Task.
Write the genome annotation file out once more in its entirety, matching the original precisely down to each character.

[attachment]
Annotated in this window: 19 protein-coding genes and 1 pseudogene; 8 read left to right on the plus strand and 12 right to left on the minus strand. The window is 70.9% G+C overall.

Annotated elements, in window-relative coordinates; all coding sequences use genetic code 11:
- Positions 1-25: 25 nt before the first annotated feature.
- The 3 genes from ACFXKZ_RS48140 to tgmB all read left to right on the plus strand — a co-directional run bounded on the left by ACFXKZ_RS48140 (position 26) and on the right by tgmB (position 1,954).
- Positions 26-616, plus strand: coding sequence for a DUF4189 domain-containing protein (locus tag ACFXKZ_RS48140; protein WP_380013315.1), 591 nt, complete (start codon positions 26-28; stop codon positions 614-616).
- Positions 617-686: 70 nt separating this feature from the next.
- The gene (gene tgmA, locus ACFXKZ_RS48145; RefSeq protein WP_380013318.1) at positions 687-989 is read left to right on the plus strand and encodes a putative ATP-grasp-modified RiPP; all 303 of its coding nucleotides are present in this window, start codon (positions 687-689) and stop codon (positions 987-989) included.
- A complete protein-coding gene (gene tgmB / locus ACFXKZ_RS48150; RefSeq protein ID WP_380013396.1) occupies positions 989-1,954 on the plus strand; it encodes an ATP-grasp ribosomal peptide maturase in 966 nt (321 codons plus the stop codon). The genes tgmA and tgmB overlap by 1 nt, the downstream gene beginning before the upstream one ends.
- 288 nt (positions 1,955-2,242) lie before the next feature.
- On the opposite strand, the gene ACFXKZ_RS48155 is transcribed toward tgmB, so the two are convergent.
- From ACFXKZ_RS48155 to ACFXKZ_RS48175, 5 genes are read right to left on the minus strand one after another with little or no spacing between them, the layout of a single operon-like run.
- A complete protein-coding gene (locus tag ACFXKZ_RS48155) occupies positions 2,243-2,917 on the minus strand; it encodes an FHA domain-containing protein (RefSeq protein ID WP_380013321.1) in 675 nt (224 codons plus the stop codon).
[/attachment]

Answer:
Annotated in this window: 19 protein-coding genes and 1 pseudogene; 8 read left to right on the plus strand and 12 right to left on the minus strand. The window is 70.9% G+C overall.

Annotated elements, in window-relative coordinates; all coding sequences use genetic code 11:
- Positions 1-25: 25 nt before the first annotated feature.
- The 3 genes from ACFXKZ_RS48140 to tgmB all read left to right on the plus strand — a co-directional run bounded on the left by ACFXKZ_RS48140 (position 26) and on the right by tgmB (position 1,954).
- Positions 26-616, plus strand: coding sequence for a DUF4189 domain-containing protein (locus tag ACFXKZ_RS48140; protein WP_380013315.1), 591 nt, complete (start codon positions 26-28; stop codon positions 614-616).
- Positions 617-686: 70 nt separating this feature from the next.
- The gene (gene tgmA, locus ACFXKZ_RS48145; RefSeq protein WP_380013318.1) at positions 687-989 is read left to right on the plus strand and encodes a putative ATP-grasp-modified RiPP; all 303 of its coding nucleotides are present in this window, start codon (positions 687-689) and stop codon (positions 987-989) included.
- A complete protein-coding gene (gene tgmB / locus ACFXKZ_RS48150; RefSeq protein ID WP_380013396.1) occupies positions 989-1,954 on the plus strand; it encodes an ATP-grasp ribosomal peptide maturase in 966 nt (321 codons plus the stop codon). The genes tgmA and tgmB overlap by 1 nt, the downstream gene beginning before the upstream one ends.
- 288 nt (positions 1,955-2,242) lie before the next feature.
- On the opposite strand, the gene ACFXKZ_RS48155 is transcribed toward tgmB, so the two are convergent.
- From ACFXKZ_RS48155 to ACFXKZ_RS48175, 5 genes are read right to left on the minus strand one after another with little or no spacing between them, the layout of a single operon-like run.
- A complete protein-coding gene (locus tag ACFXKZ_RS48155) occupies positions 2,243-2,917 on the minus strand; it encodes an FHA domain-containing protein (RefSeq protein ID WP_380013321.1) in 675 nt (224 codons plus the stop codon).